Here, if you or an investor likes to sell their part in the business during later stages, you can do so by first determining the ‘valuation’ of a company.

During very early stages, say at the idea stage, with no operations or sales, your valuation will usually be based on future cash flows, which ultimately depends on how best you execute your idea.
Now depending on which stage you are at in your business, there are various ways of raising funds from investors:

a) Seed/Angel Funding
Seed funding is the first round of funding, and it often happens at the idea or prototype stage. Seed funds are generally used to develop the product and build a team (hire key members).

At this stage, it is always good if you are ready with your minimum viable product. Investors look for signs of product-market fit (i.e. market should need your proposed offering), and few early paying customers of your product or service. You should focus on validation and the potential to scale at this stage of funding. This round is usually led by angel investors.

 b) Accelerators and incubators
Accelerators (like Y Combinator) and incubators are organizations run by experts who try to help startups achieve their goals. Mentorship and resources are a few other things that they provide to startups apart from funding.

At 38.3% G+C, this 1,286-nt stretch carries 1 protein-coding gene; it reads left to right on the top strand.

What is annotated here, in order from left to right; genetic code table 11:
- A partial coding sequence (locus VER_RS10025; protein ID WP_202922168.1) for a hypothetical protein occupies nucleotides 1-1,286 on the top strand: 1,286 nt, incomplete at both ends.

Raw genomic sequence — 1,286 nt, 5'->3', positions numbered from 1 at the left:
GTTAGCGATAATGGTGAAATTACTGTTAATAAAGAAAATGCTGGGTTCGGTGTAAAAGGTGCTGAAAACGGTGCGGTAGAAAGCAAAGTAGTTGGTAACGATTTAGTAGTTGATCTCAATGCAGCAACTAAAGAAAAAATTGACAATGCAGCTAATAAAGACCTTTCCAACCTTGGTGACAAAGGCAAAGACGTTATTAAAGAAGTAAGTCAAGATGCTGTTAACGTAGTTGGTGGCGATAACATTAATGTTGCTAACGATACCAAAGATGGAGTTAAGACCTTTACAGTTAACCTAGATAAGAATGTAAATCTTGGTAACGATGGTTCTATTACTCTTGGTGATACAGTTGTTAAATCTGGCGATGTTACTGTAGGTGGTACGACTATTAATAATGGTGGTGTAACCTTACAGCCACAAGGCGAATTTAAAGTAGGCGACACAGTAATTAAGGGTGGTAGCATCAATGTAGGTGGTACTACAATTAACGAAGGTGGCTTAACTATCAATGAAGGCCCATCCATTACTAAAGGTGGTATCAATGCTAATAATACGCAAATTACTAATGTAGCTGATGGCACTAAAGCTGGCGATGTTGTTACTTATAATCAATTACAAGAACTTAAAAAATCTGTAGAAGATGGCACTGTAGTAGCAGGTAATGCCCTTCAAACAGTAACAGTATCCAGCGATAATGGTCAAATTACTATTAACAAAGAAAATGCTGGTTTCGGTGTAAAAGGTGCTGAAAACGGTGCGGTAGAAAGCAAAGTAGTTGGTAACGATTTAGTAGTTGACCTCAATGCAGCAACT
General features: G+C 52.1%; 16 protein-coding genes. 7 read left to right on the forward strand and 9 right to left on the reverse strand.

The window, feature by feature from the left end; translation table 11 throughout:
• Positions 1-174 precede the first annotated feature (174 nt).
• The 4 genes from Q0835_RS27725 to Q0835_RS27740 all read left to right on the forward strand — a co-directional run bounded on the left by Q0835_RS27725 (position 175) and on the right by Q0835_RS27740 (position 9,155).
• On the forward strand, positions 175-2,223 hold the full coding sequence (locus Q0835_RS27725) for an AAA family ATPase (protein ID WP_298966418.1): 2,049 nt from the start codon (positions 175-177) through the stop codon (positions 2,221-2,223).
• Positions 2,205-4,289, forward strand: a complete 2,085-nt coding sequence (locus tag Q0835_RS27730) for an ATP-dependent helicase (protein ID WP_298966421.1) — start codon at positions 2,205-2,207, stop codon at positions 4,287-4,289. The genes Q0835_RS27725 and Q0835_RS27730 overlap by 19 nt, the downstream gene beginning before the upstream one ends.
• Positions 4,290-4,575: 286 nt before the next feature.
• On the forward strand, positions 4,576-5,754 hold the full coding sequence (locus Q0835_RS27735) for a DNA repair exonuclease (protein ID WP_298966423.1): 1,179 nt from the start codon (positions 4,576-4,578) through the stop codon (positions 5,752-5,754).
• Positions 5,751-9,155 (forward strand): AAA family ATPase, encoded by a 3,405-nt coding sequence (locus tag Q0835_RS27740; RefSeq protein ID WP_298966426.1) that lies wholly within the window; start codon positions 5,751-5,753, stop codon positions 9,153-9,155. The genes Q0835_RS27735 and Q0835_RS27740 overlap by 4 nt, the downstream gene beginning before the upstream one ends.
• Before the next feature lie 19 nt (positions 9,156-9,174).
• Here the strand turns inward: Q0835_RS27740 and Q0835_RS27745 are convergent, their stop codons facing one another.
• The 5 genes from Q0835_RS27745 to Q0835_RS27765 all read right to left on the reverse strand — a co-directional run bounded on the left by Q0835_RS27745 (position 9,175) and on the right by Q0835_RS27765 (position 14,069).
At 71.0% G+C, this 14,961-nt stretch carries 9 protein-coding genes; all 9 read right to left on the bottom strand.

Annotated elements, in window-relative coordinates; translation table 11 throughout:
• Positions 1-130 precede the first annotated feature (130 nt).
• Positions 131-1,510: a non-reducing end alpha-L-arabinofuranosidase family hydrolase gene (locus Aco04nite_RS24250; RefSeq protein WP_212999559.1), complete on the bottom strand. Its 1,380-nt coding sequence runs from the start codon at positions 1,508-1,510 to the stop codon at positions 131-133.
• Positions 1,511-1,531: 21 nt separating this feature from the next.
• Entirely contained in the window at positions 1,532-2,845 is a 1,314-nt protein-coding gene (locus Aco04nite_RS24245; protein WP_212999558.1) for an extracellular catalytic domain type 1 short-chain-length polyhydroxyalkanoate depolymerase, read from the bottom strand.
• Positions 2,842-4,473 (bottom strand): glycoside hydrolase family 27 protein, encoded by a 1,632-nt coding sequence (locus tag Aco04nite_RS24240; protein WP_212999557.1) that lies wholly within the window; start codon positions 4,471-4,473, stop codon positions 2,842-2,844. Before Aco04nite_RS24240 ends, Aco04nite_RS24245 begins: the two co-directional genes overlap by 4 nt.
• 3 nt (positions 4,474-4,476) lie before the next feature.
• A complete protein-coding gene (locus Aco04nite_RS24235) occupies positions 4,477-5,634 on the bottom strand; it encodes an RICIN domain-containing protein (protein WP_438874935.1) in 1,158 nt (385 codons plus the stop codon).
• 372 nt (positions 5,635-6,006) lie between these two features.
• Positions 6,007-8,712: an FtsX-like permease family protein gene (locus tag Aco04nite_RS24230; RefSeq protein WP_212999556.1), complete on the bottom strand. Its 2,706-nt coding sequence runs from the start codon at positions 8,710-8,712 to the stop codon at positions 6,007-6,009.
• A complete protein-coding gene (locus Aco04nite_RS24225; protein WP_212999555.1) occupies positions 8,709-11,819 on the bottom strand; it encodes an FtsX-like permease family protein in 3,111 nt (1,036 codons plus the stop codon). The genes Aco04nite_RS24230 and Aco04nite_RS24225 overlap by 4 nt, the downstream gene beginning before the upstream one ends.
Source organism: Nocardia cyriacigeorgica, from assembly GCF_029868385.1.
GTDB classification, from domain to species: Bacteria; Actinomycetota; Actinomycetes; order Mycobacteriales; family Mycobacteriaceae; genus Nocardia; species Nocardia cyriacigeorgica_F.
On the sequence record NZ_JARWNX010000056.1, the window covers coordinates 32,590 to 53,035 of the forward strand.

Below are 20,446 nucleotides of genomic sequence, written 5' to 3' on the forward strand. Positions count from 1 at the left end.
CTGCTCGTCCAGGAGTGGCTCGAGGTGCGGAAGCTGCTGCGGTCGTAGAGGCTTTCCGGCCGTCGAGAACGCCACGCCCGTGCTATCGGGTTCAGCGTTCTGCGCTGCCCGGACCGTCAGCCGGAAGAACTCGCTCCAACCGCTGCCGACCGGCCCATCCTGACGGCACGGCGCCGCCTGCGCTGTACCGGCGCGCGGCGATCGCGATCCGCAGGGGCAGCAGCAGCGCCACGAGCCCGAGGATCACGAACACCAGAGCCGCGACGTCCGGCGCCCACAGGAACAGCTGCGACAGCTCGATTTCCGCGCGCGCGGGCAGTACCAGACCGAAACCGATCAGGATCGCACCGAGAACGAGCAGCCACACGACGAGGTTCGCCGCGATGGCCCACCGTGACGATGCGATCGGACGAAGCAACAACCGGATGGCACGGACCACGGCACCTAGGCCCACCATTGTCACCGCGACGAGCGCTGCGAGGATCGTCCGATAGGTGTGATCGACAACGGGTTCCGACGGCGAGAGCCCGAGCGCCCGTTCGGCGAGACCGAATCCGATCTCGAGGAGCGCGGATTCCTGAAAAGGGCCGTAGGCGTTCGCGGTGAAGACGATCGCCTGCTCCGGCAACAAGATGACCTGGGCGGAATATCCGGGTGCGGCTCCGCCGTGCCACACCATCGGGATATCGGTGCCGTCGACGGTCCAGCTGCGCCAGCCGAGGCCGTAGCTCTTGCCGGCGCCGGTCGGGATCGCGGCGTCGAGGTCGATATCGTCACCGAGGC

c) Series A, B, C Funding
Once the startup has achieved the objectives with the funds at the seed stage, it might need further funding to grow and scale. The next phase of funding is called series A funding followed by B, C, D, and so on. With each funding round, your ownership in the company is diluted and more VCs are added on the board.

d) IPO – Initial Public Offering
This is the time when you offer the shares in your private limited company to the public. Now the public can buy and sell your shares at a price determined by the demand and supply of your shares in the share market.

This is the time when investors look to “exit” from your business. They sell the equity they have in your company and take the money. By exiting, they get exponential returns on the investments they have made in your company.

There is also an alternative for exiting the company and that is to sell your entire company to another bigger company.


To Wrap-Up

Even though funds are not the deciding factor for the success of any startup, they are still essential. Capital gives you a massive advantage over other players simply because it puts you in a position to capture a large market for yourself in a very short period.

Fundraising takes careful research and planning. Your presentation to investors must demonstrate the unique value proposition, traction achieved, and how your startup is poised to generate a positive return on investment.